Libman: This is very impressive, given that Crystal is a 3-year-old newcomer that we've watched take its first steps, while Nim is still fighting its way into the top 100...
First, keep in mind that the Tiobe index is of somewhat questionable quality. You'll get a lot of esoteric sites about "programming crystals" when searching for +"crystal programming" on Google, for example, which have nothing to do with either programming (in the IT sense) or the programming language. Crystal still does get more genuine hits than Nim, but it's difficult to get an accurate comparison with other languages.
Libman: Promoting Nim to Python programmers (ex), on the other hand, has been a lot more difficult...)
That's because other than the syntax, Nim and Python don't have a whole lot in common other than the syntax.
Libman: I still think that Nim has a lot of potential for mainstream popularity, but the problem is that most programmers out there don't instantly like its syntax.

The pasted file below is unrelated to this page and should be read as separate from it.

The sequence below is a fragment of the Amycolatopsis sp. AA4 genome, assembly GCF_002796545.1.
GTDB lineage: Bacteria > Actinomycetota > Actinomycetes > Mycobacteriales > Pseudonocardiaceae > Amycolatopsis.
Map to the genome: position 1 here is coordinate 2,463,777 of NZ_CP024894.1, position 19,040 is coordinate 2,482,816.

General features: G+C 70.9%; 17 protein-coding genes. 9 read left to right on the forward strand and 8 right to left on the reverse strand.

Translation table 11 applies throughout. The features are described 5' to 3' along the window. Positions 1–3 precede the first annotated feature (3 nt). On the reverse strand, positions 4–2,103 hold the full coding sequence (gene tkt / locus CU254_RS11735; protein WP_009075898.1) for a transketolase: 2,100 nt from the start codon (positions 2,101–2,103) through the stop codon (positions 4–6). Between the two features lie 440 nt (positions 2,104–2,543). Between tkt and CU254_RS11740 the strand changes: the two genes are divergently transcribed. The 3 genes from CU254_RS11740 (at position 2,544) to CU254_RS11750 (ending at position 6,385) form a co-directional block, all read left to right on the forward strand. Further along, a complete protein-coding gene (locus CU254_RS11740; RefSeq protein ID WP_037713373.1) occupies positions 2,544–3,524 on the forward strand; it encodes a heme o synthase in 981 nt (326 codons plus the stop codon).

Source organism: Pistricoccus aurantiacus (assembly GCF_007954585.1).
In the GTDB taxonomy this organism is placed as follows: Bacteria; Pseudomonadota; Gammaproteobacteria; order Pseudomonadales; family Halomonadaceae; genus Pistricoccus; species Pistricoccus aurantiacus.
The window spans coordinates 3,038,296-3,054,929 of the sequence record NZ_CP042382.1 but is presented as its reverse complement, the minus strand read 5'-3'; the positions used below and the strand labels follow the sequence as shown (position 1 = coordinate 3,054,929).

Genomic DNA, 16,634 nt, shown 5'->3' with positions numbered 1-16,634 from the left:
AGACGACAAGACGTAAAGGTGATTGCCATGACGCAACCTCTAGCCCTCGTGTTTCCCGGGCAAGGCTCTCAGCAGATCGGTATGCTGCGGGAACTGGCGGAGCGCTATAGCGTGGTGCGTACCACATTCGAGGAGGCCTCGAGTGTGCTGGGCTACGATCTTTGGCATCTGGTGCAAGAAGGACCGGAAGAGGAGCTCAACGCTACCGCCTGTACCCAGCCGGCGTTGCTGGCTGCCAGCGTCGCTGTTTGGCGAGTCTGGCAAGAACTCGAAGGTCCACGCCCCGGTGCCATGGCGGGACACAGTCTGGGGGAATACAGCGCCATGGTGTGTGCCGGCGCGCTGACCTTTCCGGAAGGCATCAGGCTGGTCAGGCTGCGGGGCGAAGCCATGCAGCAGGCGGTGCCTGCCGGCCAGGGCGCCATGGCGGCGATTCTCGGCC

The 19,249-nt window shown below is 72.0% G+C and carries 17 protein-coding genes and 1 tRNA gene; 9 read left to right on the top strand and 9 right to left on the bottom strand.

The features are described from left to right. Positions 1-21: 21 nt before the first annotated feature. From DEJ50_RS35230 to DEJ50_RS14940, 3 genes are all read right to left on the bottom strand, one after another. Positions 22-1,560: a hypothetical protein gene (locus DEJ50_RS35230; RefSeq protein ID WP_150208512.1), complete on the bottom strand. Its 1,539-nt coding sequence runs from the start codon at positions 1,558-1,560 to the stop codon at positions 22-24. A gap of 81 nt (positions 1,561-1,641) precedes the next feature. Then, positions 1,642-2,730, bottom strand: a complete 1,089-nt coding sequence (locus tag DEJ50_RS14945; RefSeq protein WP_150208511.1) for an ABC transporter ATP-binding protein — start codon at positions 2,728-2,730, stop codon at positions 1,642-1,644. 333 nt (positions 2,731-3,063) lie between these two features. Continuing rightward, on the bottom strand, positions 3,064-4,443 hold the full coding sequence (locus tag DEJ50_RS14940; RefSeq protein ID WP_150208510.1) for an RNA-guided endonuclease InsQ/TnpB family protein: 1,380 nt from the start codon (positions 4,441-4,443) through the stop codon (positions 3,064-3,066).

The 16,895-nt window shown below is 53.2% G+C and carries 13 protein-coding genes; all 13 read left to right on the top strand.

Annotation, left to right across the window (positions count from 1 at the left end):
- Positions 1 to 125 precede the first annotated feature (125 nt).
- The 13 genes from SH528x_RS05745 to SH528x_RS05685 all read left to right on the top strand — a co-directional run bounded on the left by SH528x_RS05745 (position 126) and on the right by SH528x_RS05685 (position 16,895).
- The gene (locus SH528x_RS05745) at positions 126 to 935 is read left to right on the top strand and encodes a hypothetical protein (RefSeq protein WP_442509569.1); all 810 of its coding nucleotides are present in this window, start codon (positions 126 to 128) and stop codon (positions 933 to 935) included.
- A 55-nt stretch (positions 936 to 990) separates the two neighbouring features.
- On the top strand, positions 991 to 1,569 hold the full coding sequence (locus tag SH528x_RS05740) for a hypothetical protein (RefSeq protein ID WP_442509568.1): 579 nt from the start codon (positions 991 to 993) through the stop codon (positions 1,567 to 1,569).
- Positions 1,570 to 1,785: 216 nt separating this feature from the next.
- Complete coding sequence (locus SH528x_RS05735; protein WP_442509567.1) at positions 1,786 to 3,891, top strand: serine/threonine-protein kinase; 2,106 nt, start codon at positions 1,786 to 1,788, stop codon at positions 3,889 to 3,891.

If syntax were an issue, Go would never have become popular. I think syntax is in general a red herring, and having multiple syntax skins would just create a "Tower of Babel" effect where people have difficulty reading each other's code.
If I had to guess, I think the biggest problem with Nim is its really unclear approach to OOP. No matter how much forum warrioring goes on about OOP, the reality is that traditional class-based OOP (or a reasonable facsimile thereof) is present in most popular high-level programming languages and (more importantly) virtually every programmer is familiar with it.
Currently, Nim has the following problems with OOP:
- The multi-method approach is unfamiliar to lots of people, multi-methods are verbose, and to use something that looks more familiar, you have to basically roll your own macros.
- The future of multi-methods is uncertain.
- Multiple dispatch can be inefficient if you have a large number of subclasses.
- The vtref approach is not yet implemented.
- Even when implemented, it'd again be different from what people were used to.
- Using vtrefs has different tradeoffs compared to more traditional OOP.